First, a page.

What remains to be seen is if Perez will bother to correct that deficit at all. In fact, it’s far more likely he will continue this destructive pattern into the general election.

Victory in November isn’t assured for Butler. By all accounts, she proved to be a terrible campaigner in the AD50 race, relying almost entirely on Sacramento’s largess to get her through the June primary. It’s anyone’s guess as to how she will do against Bloom, who has the advantage of real – not manufactured – incumbency in the district.

As Sacramento contemplates even more draconian cuts to education, healthcare, social services and environmental protection, the legacy of these two races will be a stunning indictment of Assembly Speaker John Perez’s lack of leadership.  

Just in Time For The June 5th Primary: Sacramento Dem Dysfunction In One Easy Graph

Back in February, I reported how Dem leadership in Sacramento apparently just wasn’t all that into winning a 2/3rds majority this year.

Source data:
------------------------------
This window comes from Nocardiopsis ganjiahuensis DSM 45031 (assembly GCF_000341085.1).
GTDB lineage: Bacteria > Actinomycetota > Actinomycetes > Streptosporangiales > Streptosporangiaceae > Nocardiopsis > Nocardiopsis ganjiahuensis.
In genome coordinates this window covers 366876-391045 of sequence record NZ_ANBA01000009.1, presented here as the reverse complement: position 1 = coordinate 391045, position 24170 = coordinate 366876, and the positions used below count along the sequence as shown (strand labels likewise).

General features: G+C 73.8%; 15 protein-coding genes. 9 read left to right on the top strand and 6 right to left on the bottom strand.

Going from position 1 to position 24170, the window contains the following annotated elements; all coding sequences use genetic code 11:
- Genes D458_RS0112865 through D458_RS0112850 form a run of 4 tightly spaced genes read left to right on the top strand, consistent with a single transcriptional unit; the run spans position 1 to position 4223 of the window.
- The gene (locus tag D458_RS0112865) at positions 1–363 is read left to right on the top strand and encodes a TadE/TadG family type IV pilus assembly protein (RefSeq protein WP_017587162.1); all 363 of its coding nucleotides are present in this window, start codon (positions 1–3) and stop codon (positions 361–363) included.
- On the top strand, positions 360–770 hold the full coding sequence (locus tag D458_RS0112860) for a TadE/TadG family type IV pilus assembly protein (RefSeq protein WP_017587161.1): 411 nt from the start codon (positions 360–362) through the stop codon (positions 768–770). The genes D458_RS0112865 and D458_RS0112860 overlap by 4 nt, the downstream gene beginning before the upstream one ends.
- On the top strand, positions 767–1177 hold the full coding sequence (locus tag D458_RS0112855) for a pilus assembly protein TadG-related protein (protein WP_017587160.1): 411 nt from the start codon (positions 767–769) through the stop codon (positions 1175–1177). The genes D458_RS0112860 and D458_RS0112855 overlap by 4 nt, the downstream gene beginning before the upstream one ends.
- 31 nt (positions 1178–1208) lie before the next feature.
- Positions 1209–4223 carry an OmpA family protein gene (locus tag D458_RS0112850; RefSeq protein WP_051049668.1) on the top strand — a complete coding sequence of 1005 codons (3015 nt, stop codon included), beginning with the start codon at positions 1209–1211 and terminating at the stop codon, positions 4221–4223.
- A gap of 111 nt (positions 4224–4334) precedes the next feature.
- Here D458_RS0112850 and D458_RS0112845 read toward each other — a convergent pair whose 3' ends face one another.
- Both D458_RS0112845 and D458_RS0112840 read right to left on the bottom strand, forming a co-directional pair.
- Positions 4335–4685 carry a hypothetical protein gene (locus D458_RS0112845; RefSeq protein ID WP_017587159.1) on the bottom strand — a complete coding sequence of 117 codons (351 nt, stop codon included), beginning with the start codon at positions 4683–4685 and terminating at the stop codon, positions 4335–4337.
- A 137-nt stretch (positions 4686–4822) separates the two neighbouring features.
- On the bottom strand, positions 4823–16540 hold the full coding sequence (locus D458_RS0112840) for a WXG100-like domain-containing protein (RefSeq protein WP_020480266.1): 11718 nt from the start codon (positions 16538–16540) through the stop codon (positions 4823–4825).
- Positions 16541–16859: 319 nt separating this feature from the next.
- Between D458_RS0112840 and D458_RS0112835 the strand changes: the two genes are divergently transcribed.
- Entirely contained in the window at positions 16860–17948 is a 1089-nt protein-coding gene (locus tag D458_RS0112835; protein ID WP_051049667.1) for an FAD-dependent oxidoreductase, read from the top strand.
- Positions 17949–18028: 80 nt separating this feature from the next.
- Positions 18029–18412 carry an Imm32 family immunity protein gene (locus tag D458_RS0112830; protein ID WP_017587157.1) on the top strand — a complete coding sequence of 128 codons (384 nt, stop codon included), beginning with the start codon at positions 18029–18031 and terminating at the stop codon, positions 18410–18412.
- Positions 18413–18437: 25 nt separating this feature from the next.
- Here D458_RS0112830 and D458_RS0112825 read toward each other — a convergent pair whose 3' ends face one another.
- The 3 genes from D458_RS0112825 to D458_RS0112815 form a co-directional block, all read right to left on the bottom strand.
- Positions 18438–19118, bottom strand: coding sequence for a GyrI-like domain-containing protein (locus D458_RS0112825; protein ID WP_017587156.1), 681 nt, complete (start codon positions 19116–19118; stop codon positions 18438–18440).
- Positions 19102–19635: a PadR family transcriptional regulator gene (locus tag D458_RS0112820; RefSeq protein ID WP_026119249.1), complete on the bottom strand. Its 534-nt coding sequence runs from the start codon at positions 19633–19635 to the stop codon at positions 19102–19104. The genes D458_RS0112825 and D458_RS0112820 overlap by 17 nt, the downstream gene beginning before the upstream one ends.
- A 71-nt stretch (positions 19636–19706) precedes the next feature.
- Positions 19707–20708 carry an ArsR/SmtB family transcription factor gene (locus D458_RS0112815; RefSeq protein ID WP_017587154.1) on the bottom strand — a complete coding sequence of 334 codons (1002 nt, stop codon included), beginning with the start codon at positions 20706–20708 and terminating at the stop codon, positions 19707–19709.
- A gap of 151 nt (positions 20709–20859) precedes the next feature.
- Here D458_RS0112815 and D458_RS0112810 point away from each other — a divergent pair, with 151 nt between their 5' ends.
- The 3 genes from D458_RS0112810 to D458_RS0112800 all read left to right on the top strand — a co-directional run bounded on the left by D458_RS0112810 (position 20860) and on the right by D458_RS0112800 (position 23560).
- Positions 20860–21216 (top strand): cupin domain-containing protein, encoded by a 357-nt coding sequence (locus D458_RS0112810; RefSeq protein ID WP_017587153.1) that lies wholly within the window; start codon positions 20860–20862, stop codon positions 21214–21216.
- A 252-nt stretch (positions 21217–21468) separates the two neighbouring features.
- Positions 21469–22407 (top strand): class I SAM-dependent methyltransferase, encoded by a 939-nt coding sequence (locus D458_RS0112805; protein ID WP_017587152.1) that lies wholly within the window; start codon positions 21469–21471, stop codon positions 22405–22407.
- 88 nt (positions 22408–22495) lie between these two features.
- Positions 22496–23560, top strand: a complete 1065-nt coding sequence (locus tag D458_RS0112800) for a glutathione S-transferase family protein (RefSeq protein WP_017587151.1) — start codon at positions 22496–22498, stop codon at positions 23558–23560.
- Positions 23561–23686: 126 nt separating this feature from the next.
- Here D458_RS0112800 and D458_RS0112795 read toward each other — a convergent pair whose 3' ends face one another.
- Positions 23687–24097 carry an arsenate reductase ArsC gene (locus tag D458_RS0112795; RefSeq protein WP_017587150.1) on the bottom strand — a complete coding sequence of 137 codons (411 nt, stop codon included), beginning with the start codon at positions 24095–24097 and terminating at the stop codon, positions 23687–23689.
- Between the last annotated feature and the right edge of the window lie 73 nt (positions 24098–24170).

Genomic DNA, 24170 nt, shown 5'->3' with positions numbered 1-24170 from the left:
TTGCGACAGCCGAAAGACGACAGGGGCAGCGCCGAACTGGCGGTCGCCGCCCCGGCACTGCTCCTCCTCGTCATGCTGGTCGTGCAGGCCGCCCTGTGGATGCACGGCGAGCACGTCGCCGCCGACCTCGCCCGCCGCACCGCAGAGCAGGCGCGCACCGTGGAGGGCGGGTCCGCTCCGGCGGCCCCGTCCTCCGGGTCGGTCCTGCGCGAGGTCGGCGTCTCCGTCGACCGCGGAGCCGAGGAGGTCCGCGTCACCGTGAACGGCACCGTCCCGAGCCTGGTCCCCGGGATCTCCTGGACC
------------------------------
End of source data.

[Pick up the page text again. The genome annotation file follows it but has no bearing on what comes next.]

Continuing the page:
Turns out 4 months later, not much has changed.

To review, thanks to redistricting and a new “open primary” system, Democrats have a realistic shot in 2012 at picking up the two seats in the Assembly needed to achieve a 2/3rds Democratic super-majority and overcome obstruction from Republicans. Without that super-majority, things will continue to deteriorate in Sacramento, with Democrats forced to make draconian cuts to education and the social safety net instead of finding ways to raise revenue to balance the California budget.

“California voter approval of the Democratic-controlled legislature slinks along between 9 and 20 percent in recent Los Angeles Times and Field polls,” writes former state Senator Tom Hayden in the Nation magazine. “Despite Democratic majorities in both houses and control of all statewide offices, the Democratic Party seems chronically unable to deliver the minimum that voters want from their government: results. College tuitions keep rising, and college doors keep closing. School funding keeps declining. Wetlands and redwoods keep disappearing. Billions spent on mass transit do not reduce congestion and air pollution. To a disillusioned majority, all the Sacramento fights appear to be about slowing the rate of California’s decline”